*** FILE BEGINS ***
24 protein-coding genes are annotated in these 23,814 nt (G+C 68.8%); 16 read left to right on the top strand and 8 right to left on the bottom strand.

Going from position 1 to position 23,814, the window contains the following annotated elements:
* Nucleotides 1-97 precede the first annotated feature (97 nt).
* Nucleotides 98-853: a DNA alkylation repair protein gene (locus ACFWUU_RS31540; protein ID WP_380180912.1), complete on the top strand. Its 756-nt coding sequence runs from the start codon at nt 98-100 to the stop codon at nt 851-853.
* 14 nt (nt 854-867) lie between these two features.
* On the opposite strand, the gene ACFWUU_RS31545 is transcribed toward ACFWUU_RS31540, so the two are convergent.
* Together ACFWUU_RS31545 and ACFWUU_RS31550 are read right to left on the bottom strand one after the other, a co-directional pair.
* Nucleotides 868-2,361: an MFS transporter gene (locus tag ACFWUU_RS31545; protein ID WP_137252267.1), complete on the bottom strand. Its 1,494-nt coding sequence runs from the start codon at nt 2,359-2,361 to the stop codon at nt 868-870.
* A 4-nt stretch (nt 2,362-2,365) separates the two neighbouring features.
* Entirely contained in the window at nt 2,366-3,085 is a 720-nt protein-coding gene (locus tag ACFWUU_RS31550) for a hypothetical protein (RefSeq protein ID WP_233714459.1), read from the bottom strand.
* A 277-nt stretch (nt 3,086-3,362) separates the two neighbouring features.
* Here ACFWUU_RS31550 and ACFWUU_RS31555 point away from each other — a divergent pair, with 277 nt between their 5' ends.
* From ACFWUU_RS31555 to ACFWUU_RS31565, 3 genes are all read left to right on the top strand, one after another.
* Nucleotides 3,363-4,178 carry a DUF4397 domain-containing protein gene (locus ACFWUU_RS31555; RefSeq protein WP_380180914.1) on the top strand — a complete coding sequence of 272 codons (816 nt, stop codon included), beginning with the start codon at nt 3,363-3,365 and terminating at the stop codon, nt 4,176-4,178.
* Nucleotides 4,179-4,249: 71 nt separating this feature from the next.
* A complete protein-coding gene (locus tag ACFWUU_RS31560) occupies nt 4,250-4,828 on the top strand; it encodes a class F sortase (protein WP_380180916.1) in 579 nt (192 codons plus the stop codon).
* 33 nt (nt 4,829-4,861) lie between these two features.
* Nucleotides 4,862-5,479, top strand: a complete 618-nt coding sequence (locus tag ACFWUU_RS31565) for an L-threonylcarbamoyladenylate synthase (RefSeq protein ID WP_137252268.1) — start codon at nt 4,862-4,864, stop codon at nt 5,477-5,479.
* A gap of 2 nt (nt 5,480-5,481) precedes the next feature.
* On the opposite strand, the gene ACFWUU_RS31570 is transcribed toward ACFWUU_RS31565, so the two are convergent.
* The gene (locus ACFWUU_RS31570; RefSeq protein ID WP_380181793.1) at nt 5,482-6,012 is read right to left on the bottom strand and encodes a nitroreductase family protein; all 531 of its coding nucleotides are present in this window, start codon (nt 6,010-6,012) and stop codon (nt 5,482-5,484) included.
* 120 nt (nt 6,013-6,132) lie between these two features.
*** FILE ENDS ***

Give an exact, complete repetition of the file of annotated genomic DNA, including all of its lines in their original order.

24 protein-coding genes are annotated in these 23,814 nt (G+C 68.8%); 16 read left to right on the top strand and 8 right to left on the bottom strand.

Going from position 1 to position 23,814, the window contains the following annotated elements:
* Nucleotides 1-97 precede the first annotated feature (97 nt).
* Nucleotides 98-853: a DNA alkylation repair protein gene (locus ACFWUU_RS31540; protein ID WP_380180912.1), complete on the top strand. Its 756-nt coding sequence runs from the start codon at nt 98-100 to the stop codon at nt 851-853.
* 14 nt (nt 854-867) lie between these two features.
* On the opposite strand, the gene ACFWUU_RS31545 is transcribed toward ACFWUU_RS31540, so the two are convergent.
* Together ACFWUU_RS31545 and ACFWUU_RS31550 are read right to left on the bottom strand one after the other, a co-directional pair.
* Nucleotides 868-2,361: an MFS transporter gene (locus tag ACFWUU_RS31545; protein ID WP_137252267.1), complete on the bottom strand. Its 1,494-nt coding sequence runs from the start codon at nt 2,359-2,361 to the stop codon at nt 868-870.
* A 4-nt stretch (nt 2,362-2,365) separates the two neighbouring features.
* Entirely contained in the window at nt 2,366-3,085 is a 720-nt protein-coding gene (locus tag ACFWUU_RS31550) for a hypothetical protein (RefSeq protein ID WP_233714459.1), read from the bottom strand.
* A 277-nt stretch (nt 3,086-3,362) separates the two neighbouring features.
* Here ACFWUU_RS31550 and ACFWUU_RS31555 point away from each other — a divergent pair, with 277 nt between their 5' ends.
* From ACFWUU_RS31555 to ACFWUU_RS31565, 3 genes are all read left to right on the top strand, one after another.
* Nucleotides 3,363-4,178 carry a DUF4397 domain-containing protein gene (locus ACFWUU_RS31555; RefSeq protein WP_380180914.1) on the top strand — a complete coding sequence of 272 codons (816 nt, stop codon included), beginning with the start codon at nt 3,363-3,365 and terminating at the stop codon, nt 4,176-4,178.
* Nucleotides 4,179-4,249: 71 nt separating this feature from the next.
* A complete protein-coding gene (locus tag ACFWUU_RS31560) occupies nt 4,250-4,828 on the top strand; it encodes a class F sortase (protein WP_380180916.1) in 579 nt (192 codons plus the stop codon).
* 33 nt (nt 4,829-4,861) lie between these two features.
* Nucleotides 4,862-5,479, top strand: a complete 618-nt coding sequence (locus tag ACFWUU_RS31565) for an L-threonylcarbamoyladenylate synthase (RefSeq protein ID WP_137252268.1) — start codon at nt 4,862-4,864, stop codon at nt 5,477-5,479.
* A gap of 2 nt (nt 5,480-5,481) precedes the next feature.
* On the opposite strand, the gene ACFWUU_RS31570 is transcribed toward ACFWUU_RS31565, so the two are convergent.
* The gene (locus ACFWUU_RS31570; RefSeq protein ID WP_380181793.1) at nt 5,482-6,012 is read right to left on the bottom strand and encodes a nitroreductase family protein; all 531 of its coding nucleotides are present in this window, start codon (nt 6,010-6,012) and stop codon (nt 5,482-5,484) included.
* 120 nt (nt 6,013-6,132) lie between these two features.